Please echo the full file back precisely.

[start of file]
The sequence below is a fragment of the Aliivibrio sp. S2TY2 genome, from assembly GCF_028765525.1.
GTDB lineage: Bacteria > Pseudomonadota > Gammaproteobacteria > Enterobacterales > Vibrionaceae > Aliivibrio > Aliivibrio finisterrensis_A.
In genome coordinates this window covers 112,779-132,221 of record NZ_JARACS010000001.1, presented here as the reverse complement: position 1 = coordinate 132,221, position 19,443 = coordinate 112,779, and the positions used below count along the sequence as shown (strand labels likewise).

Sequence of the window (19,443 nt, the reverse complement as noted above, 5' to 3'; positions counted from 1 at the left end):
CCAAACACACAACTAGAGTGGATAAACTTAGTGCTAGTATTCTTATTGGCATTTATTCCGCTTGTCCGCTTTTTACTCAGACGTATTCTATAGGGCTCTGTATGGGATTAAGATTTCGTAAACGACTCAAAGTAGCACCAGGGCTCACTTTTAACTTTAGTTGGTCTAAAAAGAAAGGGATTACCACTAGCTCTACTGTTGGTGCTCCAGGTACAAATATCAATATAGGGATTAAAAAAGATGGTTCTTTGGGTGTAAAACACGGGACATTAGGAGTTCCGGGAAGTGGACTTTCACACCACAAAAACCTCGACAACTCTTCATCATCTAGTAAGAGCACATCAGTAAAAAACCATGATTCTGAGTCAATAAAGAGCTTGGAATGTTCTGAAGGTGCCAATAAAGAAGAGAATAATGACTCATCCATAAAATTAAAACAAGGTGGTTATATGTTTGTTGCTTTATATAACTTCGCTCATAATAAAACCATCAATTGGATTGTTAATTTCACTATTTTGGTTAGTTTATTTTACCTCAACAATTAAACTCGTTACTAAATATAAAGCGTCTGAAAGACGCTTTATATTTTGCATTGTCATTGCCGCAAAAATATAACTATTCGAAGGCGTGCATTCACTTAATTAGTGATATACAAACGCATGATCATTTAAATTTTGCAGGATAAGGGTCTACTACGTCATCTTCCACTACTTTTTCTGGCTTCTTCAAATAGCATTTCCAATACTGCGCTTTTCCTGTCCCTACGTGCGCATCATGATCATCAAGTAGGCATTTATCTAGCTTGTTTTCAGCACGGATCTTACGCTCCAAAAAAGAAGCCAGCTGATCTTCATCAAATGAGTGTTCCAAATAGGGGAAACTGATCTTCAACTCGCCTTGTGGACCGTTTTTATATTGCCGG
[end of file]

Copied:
The sequence below is a fragment of the Aliivibrio sp. S2TY2 genome, from assembly GCF_028765525.1.
GTDB lineage: Bacteria > Pseudomonadota > Gammaproteobacteria > Enterobacterales > Vibrionaceae > Aliivibrio > Aliivibrio finisterrensis_A.
In genome coordinates this window covers 112,779-132,221 of record NZ_JARACS010000001.1, presented here as the reverse complement: position 1 = coordinate 132,221, position 19,443 = coordinate 112,779, and the positions used below count along the sequence as shown (strand labels likewise).

Sequence of the window (19,443 nt, the reverse complement as noted above, 5' to 3'; positions counted from 1 at the left end):
CCAAACACACAACTAGAGTGGATAAACTTAGTGCTAGTATTCTTATTGGCATTTATTCCGCTTGTCCGCTTTTTACTCAGACGTATTCTATAGGGCTCTGTATGGGATTAAGATTTCGTAAACGACTCAAAGTAGCACCAGGGCTCACTTTTAACTTTAGTTGGTCTAAAAAGAAAGGGATTACCACTAGCTCTACTGTTGGTGCTCCAGGTACAAATATCAATATAGGGATTAAAAAAGATGGTTCTTTGGGTGTAAAACACGGGACATTAGGAGTTCCGGGAAGTGGACTTTCACACCACAAAAACCTCGACAACTCTTCATCATCTAGTAAGAGCACATCAGTAAAAAACCATGATTCTGAGTCAATAAAGAGCTTGGAATGTTCTGAAGGTGCCAATAAAGAAGAGAATAATGACTCATCCATAAAATTAAAACAAGGTGGTTATATGTTTGTTGCTTTATATAACTTCGCTCATAATAAAACCATCAATTGGATTGTTAATTTCACTATTTTGGTTAGTTTATTTTACCTCAACAATTAAACTCGTTACTAAATATAAAGCGTCTGAAAGACGCTTTATATTTTGCATTGTCATTGCCGCAAAAATATAACTATTCGAAGGCGTGCATTCACTTAATTAGTGATATACAAACGCATGATCATTTAAATTTTGCAGGATAAGGGTCTACTACGTCATCTTCCACTACTTTTTCTGGCTTCTTCAAATAGCATTTCCAATACTGCGCTTTTCCTGTCCCTACGTGCGCATCATGATCATCAAGTAGGCATTTATCTAGCTTGTTTTCAGCACGGATCTTACGCTCCAAAAAAGAAGCCAGCTGATCTTCATCAAATGAGTGTTCCAAATAGGGGAAACTGATCTTCAACTCGCCTTGTGGACCGTTTTTATATTGCCGG